A professor wrote, “Facebook is a relentless resource for a bored mind. There is always something sticky there. It’s the new TV. It is designed to keep you ‘engaged’ and not to offer any obvious work of filtering, even though its algorithms are busily at work.”

A professor based at a top university in the U.S. upper Midwest commented, “I have significantly less time to think or to stay away from work-related issues. Less time for family.”

Family and societal challenges

Giacomo Mazzone, head of institutional relations at the European Broadcasting Union, said, “I’ve worked all my life as a journalist and I believed that this was not a job, but something like a mission. Being a watchdog of democracy is a very exciting and rewarding sensation. Today the job I liked and practiced all of my life still exists only in a few ivory towers that became global (The New York Times, the BBC, some of the public service broadcasters financed by states …). The small independent newspaper where I started doesn’t exist anymore and could never return because their business model doesn’t work. Rather than being considered the watchdog of democracy now, I’m stigmatized as a ‘mediator’; that means that I’m blamed and considered a priori as part of the establishment. Verification of sources and accuracy in reporting seems to be considered a waste of time and the news of non-existent flying donkeys (or, for instance, false statements such as ‘Obama is not a U.S.-born citizen’) get millions of likes thanks to algorithms while the real news of the donkey walking on the hill doesn’t get any. To remediate the most evident damages of this, now hundreds of non-skilled youngsters hungry for (badly paid) jobs are hired and gathered in cold hangars to ‘take down’ the most damaging ‘news’ in an ‘ex-post’ exercise with no sense, no future and no accountability to society. If this is the future of the journalistic career, I will encourage my children not to get into it.”

Evan Selinger, a professor of philosophy at Rochester Institute of Technology, wrote, “It’s a bit depressing to look at the problems of online life through my everyday experiences interacting with my daughter, who is in middle school. Despite everything that I know about the problems of continuous partial attention, corporate surveillance and the idealized personas that are curated online, I suspect I don’t do enough to address them. I’m not fully checking my knowledge at the door. And, of course, my intentions are good. But engineered addiction is more powerful than cautionary discourse, and social pressures readily tug on heartstrings.”

Jennifer deWinter, an associate professor of rhetoric and a director of interactive media and game development, said, “Email. I remember working as a professor before email and after email. The insidious belief that we should always be available, always ready to answer questions for anyone about anything, is one of the most highly detrimental changes that I have seen. The same can be said about whatever dominant electronic communication technology a community uses. I think, too, about raising my two children. And – this will sound ironic? counterintuitive? – but I teach game development in a well-ranked university games program while I simultaneously limit my children’s time on games. My 9-year-old son said it best recently: He told me that when he plays too many video games, he starts to hate any interruption, anyone who gets in his way. While this is probably true of anyone in a flow state of being deeply immersed, games have a way to constantly provide a well-timed dopamine hit so that the player always craves more. Research bears this out. I don’t know what to do with this, because I don’t demonize the technologies of our world. I am constantly watching and evaluating their impact, nevertheless.”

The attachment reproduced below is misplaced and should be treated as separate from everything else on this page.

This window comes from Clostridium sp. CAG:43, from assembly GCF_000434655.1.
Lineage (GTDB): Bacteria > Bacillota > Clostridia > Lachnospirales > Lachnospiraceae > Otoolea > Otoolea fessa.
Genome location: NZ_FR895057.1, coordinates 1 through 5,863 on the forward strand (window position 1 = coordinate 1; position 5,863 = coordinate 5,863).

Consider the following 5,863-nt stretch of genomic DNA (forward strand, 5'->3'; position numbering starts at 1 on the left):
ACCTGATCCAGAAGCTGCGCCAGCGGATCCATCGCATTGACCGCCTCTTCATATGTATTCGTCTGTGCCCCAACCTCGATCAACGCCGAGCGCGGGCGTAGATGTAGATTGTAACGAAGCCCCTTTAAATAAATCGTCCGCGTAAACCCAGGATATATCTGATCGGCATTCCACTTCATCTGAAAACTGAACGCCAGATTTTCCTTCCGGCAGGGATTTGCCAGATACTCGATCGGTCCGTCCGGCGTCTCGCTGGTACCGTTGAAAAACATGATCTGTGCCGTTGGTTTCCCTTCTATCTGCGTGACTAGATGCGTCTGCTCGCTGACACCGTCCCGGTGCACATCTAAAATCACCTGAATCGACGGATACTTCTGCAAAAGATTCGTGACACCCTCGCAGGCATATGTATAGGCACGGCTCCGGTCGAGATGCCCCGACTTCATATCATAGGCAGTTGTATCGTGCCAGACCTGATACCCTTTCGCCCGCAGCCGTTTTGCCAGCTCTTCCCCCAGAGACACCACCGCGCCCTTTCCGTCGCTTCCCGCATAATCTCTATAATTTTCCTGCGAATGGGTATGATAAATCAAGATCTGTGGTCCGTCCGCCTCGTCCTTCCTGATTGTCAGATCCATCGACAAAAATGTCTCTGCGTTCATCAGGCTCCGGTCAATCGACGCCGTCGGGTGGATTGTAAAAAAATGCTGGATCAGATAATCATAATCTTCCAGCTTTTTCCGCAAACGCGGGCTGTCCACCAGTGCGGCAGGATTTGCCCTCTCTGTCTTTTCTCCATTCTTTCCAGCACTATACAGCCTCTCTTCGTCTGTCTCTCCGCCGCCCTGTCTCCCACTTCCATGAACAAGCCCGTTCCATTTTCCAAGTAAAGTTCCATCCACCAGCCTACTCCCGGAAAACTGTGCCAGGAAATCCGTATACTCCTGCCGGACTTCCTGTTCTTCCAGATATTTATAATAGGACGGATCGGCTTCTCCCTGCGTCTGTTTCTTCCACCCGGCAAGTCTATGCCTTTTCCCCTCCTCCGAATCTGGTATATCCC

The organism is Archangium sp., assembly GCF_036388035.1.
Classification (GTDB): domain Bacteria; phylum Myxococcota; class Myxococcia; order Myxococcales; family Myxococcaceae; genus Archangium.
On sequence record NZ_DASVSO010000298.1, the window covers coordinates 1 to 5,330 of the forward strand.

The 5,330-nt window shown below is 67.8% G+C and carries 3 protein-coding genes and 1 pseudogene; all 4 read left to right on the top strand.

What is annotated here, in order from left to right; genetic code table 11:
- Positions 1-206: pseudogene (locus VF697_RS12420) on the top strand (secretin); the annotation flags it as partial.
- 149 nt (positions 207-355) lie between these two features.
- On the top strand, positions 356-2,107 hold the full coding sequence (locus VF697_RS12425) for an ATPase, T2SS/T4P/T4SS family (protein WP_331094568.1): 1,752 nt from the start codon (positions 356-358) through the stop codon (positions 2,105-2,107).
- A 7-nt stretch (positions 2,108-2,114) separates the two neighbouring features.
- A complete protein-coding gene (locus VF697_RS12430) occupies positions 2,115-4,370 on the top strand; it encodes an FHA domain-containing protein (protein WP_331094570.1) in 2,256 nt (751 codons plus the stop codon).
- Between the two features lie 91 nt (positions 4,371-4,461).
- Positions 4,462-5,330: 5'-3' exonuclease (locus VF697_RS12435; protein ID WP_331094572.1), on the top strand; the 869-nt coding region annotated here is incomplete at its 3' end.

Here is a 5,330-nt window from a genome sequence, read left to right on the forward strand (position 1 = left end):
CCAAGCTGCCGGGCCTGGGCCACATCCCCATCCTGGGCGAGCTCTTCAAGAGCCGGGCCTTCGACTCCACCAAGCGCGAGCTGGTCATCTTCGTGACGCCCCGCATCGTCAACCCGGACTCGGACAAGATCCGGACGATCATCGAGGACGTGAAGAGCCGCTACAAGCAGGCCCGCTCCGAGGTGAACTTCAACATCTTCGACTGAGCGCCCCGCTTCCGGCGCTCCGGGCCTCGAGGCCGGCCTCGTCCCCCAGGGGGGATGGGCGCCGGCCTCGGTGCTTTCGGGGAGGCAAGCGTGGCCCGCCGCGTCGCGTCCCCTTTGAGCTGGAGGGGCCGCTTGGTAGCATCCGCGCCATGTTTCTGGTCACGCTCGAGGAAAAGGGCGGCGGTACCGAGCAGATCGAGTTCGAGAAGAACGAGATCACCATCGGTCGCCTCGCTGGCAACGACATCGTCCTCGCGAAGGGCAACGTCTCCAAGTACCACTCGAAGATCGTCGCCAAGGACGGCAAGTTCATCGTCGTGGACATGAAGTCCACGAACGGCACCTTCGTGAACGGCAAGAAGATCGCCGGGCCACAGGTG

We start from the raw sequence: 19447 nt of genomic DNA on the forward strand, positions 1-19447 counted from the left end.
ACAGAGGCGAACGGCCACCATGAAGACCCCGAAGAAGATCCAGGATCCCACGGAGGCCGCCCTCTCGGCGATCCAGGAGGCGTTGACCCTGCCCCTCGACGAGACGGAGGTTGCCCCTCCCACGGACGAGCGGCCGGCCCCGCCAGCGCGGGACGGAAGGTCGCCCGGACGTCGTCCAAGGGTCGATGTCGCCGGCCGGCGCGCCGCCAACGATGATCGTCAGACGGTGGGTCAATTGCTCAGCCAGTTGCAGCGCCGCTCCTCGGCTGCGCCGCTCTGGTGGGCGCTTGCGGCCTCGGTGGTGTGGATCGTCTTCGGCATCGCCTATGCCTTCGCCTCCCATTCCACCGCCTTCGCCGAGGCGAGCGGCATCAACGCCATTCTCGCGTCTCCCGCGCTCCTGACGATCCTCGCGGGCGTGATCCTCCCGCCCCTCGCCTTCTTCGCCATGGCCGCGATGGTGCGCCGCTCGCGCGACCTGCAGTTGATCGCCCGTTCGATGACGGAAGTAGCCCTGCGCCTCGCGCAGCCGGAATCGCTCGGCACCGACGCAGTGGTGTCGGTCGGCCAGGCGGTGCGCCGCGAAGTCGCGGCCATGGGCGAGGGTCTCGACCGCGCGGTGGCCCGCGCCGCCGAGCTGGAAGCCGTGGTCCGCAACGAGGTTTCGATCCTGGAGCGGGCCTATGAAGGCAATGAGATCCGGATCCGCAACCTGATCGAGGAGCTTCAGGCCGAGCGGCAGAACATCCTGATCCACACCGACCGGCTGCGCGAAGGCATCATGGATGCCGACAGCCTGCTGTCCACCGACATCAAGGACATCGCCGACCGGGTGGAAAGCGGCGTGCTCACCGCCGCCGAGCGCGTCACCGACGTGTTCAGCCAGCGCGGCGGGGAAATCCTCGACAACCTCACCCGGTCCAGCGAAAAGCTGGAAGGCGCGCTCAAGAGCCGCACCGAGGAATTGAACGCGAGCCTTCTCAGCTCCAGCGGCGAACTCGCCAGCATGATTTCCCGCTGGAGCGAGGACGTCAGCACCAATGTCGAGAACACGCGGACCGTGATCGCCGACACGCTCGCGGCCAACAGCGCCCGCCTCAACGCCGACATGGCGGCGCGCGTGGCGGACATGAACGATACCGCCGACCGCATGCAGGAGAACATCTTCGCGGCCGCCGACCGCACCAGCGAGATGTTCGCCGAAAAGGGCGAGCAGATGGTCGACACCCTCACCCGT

A professor in media studies at a Norwegian university commented, “When we are on vacation in the mountains with no internet or cell coverage, the mood of the whole family improves. We are more together and present in the moment.”

A research leader at one of the top-five global technology companies said, “Digital technology allows us to follow our children’s school progress in detail. This enables parents to detect signs that a child is having trouble and administrators to detect signs that a teacher is not performing effectively. It also increases the stress on children and teachers who realize they are constantly observed and no longer have the same opportunities to correct their performance on their own. It pushes teachers to make every grade nuance explicit, ramping up the stress for students and parents. Such double-edged swords are common, and we don’t have any idea how to evaluate the net impact.”

A pre-law student said, “Anxiety and depression have been on the rise in those within my generation. I was recently diagnosed with mild depression. I believe that being hyperconnected within this digital life could be a root of the issue. I find myself, my mood and thoughts, influenced tremendously by scrolling mindlessly on social media platforms and by the content that I come across daily, even hourly. It has become increasingly hard to not constantly compare the reality of my life with those reflected though my iPhone screen and – even though I am aware of the false reality of the profiles I come across – it is hard not to have my own self-esteem and confidence plummet when I come across a perfectly tailored life. Netflix and all of the streaming sites have proven to be hazardous for my productivity, as I have become effortlessly addicted to them as a means of distraction and procrastination. I also see this constant hyperconnectedness impacting my friends. It worries me, truly does, to see the impact it is having on my family, as my parents are constantly struggling to catch up to the newest innovation that impacts their daily lives, and my little sister has seemingly found life behind a screen. She has adapted so quickly to life with an iPhone that she does not even remember ever playing with the traditional toys she once enjoyed.”